The US federal government passed a massive $1.15 Trillion piece of legislation today. Inside was the controversial Cybersecurity Information Sharing Act (CISA), which has failed to pass on its own merits previously. For those who care about privacy or their constitutional rights, it was a major defeat.
After CISA passage, Bitcoin advocate Andreas Antonopoulos took to Twitter to give his advice:
CISA, the "Son of Patriot Act", passed the House. No warrants, all data. Don't lobby. Don't vote. Don't whine. Don't plead. ENCRYPT.
— AndreasMAntonopoulos (@aantonop) December 18, 2015
Andreas is right; the political process cannot be trusted and we should focus on how to protect ourselves with technology. But he doesn’t go quite far enough in his recommendations. The response to CISA – and the entire surveillance apparatus – should be two-fold. Encrypting our personal, financial, and commercial communications and moving them onto peer to peer platforms.
The benefits of encryption are obvious. If done properly, then anyone viewing the traffic over the network will be unable to decrypt it and read the contents. This should be default for all traffic online, and is slowly becoming so.
But encryption doesn’t hide metadata, which gives those watching nearly as much information as the plain text of the communication would anyway. It also does little to prevent companies from sharing your data with government agencies. If the information over the wire is encrypted, but then freely given to a company who gives it to the government, then encryption has done you no good at all.
One of CISA’s worst aspects was how they give immunity to companies who hand over their data to the government. As Ars Technica reports:
The CISA part of the spending package gives corporate America legal immunity when sharing consumers’ private data about hacks and digital breaches with the Department of Homeland Security. The DHS can then funnel that information to other agencies, including the NSA and FBI, which can use that information for surveillance purposes.
This poses such a threat to privacy because companies have a huge amount of personal information in their databases that intelligence agencies would love them to share. Now those companies can share it without fear of any legal repercussions.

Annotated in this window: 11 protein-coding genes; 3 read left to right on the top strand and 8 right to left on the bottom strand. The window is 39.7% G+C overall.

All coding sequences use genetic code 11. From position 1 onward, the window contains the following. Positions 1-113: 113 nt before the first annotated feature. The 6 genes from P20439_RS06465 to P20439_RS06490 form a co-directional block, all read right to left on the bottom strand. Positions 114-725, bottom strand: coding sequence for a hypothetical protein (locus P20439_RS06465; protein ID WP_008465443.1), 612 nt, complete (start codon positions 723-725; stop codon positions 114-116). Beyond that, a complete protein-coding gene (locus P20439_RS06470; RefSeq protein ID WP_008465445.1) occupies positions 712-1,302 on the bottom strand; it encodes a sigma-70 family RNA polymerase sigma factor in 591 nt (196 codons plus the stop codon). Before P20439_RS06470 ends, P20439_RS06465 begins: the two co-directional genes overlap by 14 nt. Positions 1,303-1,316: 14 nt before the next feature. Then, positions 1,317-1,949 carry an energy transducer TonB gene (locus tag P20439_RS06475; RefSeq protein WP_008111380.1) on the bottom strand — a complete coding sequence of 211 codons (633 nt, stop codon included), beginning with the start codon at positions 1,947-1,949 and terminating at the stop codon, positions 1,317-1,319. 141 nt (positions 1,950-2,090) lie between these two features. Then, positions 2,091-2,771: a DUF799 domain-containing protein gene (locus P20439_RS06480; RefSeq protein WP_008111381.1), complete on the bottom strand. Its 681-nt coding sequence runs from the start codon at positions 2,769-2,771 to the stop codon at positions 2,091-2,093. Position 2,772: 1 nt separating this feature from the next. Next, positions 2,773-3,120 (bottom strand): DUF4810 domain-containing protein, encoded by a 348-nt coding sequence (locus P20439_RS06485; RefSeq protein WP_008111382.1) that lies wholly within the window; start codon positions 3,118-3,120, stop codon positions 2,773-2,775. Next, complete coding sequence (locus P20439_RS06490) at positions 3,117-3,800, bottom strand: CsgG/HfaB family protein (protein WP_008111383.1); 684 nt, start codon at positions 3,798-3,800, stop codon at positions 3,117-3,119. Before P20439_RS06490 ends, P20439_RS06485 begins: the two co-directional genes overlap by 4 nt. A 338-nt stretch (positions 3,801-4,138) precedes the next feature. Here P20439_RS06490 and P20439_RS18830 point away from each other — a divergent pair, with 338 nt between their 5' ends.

Encrypting traffic doesn’t solve this problem. However, there is something we can do: Encrypt our personal, financial, and commercial communications and move them onto peer to peer platforms.
Moving our activities onto peer to peer platforms means there is no central organization collecting data about users, and there is no central organization to hand any data over to government agencies. It means that metadata is often more difficult to ascertain. Most peer to peer networks allow for pseudonymity, making connecting activity to identity more time and resource consuming.
I don’t mean to suggest that peer to peer platforms are a panacea. They can still be monitored. More importantly, they are still young and in development. It would be difficult for the average person to move the majority of their activity onto such platforms. But for those among us who value privacy and understand technology, using them – and hopefully helping to build them – is a valuable investment of time. Let me give two examples.
Bitcoin is a peer to peer network for exchanging value. It’s not perfectly private; all transactions are visible on a public ledger. However, it gives users much more privacy and control over their own money than using the traditional banking system. The information around a credit card purchase is directly tied to your identity, to the identity of the place you made the purchase, the item you bought, etc. The information around a Bitcoin transaction doesn’t include either users’ identity or location, or details around the transaction itself. While it’s sometimes possible to discover those details out by analyzing the public ledger of past transactions, it’s not a simple process if the user is careful about their privacy.
OpenBazaar is a peer to peer network for trade, using Bitcoin. I’ve been working on the project with an international community of supporters since mid-2014, and it’s nearing release now.
OpenBazaar isn’t a darknet market, so its main appeal for privacy isn’t based on using IP obfuscation techniques. Instead, it eliminates the middlemen from trade online, along with their massive databases of personal information. Because trade is peer to peer, you only share your information with people you engage in trade with, and only the information you want. No central organization is collecting the data of all users on the platform. The transactions between users is done directly between them, and it’s encrypted. Chat messaging is peer to peer and end to end encrypted as well. Users wanting more privacy can access the network behind a VPN.
There are other examples; Bitmessage or Tox for communications, Bittorrent for data sharing, various other cryptocurrencies and a handful of peer to peer marketplaces.
CISA’s legal immunity for businesses has no power over Bitcoin, OpenBazaar, or other peer to peer platforms; there’s no one to give them data. The more we encrypt our data and move our activities onto peer to peer platforms, the less information is centralized and collected by the surveillance state. Encryption and decentralization go hand in hand.